Eight female award winners outline their blueprints for success in employment
Award-winning women from all walks of life have urged females in society to present the best of themselves, dream big, and press ahead for greater achievements.
Eight business leaders, politicians and celebrities from across Asia received Asian Women Leadership Awards on Tuesday in Hong Kong.
Jointly initiated by China Daily and Asia News Network, the awards honor successful women who are role models in entrepreneurship, innovation and charity, and who are dedicated to change.
"The late Chairman Mao once said, 'women hold up half the sky' and we strongly believe women could probably do much more than that," Zhou Li, a member of the editorial board at China Daily Group, told the audience at the China Daily Asia Leadership Roundtable - Leading Asia: Women as Change Agents, Innovators and Entrepreneurs, being held alongside the Asian Financial Forum in Hong Kong.
Each of the eight winners gave their own feelings on what it is like to be a success.
Pansy Ho, managing director of Shun Tak Holdings Ltd, urged women not be afraid of their own power.
"Instead of controlling and constraining our abilities, we need to learn how to utilize them to achieve not just for ourselves but also for our wider communities."
Chadatip Chutrakul, chief executive officer at Siam Piwat Co Ltd, said: "Thai women are lucky, because we don't have the gender issue. "I believe whatever we do, it's up to us to prove ourselves."
Miriam Yeung, a celebrated actress and singer, said she put her success down to "a mix of commitment, persistence and courage".
"I believe nothing is impossible. I will never give up my career. There will always be a way," she said.
Christine Loh, undersecretary for the environment of the Hong Kong SAR Government, told the gathering that no one has to do anything, "but remember, whatever you choose to do, you have to do it very well.
"It's important to be adaptive. Sometimes you just need to go with the flow and that could be great learning opportunity."
Dianna Lee, group chief executive officer at Country Heights Holdings Berhad, Malaysia, devoted her words to the importance of hard work, adding that it was now important that all women work to change ongoing workplace perceptions, by making sure everything they do is result-driven. "As long as you can deliver, you are a good worker," she said.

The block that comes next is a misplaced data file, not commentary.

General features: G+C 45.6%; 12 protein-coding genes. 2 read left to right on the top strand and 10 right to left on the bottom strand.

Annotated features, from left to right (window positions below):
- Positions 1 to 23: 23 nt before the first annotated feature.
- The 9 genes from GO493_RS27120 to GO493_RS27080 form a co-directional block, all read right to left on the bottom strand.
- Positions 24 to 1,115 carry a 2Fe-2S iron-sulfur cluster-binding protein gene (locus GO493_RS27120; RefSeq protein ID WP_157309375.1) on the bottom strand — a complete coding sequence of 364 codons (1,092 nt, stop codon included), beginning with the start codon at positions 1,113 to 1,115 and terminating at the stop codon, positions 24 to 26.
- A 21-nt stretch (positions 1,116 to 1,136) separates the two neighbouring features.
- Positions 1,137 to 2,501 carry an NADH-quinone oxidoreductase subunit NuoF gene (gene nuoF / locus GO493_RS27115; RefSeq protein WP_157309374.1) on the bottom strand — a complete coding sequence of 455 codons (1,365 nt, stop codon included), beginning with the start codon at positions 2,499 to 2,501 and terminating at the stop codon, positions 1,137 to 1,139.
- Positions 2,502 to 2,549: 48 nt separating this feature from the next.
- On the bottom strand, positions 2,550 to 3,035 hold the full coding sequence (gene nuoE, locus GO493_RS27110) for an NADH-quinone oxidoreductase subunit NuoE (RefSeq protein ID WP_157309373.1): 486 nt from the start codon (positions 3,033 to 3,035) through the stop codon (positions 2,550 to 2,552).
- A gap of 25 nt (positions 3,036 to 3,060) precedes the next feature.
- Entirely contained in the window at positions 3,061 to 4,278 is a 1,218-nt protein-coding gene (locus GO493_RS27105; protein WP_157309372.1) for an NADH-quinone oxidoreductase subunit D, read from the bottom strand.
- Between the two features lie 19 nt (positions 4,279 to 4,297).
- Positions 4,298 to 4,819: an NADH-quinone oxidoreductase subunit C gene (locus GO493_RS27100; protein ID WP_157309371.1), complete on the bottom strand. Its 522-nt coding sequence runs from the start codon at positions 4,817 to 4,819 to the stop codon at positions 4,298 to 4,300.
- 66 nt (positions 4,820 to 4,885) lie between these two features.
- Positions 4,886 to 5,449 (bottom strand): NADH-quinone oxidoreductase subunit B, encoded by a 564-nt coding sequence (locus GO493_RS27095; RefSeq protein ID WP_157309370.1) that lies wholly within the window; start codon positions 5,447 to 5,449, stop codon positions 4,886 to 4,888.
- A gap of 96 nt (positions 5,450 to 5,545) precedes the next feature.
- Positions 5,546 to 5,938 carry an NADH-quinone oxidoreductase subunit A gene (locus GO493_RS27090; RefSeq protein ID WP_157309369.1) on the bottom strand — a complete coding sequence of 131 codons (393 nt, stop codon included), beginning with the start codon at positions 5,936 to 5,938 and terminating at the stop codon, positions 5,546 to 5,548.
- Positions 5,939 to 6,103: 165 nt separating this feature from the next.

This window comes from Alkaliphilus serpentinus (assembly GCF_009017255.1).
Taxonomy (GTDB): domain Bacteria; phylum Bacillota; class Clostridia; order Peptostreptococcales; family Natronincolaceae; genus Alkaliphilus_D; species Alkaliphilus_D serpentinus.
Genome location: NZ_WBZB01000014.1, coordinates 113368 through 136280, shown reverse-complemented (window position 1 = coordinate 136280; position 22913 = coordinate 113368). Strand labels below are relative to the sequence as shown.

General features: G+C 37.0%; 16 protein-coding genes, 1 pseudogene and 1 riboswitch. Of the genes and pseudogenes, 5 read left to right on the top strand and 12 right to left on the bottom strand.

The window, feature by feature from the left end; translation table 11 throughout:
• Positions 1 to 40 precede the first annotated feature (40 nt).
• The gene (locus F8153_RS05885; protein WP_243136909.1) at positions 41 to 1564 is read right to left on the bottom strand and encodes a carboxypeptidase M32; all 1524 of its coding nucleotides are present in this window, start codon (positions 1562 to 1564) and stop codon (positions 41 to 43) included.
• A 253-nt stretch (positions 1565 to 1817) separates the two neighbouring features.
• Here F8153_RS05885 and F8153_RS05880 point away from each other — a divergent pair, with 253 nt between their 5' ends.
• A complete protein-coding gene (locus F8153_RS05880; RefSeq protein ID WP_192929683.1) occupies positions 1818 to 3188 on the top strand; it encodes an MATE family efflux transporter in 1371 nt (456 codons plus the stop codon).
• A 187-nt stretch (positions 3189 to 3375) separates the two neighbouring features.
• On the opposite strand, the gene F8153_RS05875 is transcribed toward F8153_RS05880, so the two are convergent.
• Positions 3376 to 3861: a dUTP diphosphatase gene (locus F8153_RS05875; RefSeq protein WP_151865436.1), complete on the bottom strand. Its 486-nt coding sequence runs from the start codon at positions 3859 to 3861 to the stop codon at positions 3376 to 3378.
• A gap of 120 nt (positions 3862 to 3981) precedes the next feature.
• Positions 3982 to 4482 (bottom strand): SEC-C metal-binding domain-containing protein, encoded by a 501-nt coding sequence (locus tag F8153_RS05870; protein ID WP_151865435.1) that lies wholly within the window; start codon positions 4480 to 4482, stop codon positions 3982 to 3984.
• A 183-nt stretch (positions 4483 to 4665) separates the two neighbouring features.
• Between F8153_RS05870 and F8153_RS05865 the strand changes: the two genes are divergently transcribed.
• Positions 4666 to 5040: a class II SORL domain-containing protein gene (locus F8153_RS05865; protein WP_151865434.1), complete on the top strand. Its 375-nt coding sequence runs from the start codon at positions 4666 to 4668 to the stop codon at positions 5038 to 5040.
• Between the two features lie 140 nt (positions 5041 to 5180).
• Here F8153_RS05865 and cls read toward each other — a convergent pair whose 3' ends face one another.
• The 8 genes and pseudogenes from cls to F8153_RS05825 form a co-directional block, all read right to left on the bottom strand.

Jing Ulrich, vice-chairwoman of Asia Pacific at JPMorgan Chase & Co, underlined that for younger women, the key is "having faith in yourself and finding what you love to do". "For me, success is about passion, perseverance and confidence."
Benedicte Nolens, head of risk and strategy at Hong Kong Securities and Futures Commission, said: "Woman are equal to men, until they need to have babies," adding she believed females need to find a solid work-life balance to achieve success.
"I turned to other women in the finance community. Together we have a supportive network and it allowed me to get over a challenging career period while combining work with raising two young children."
Rebecca Brosnan, head of product development at the Hong Kong Exchanges and Clearing Ltd, told the audience that 30 percent of married Hong Kong women leave the workforce to have children, look after aging parents or to take care of other family obligations.
"If woman are cut off midway (through their careers), it's really difficult to get back."
She said the Hong Kong bourse runs what it calls its Back to Work Programme for women, which is now in its third year, and "I would encourage all talented females to go back to work".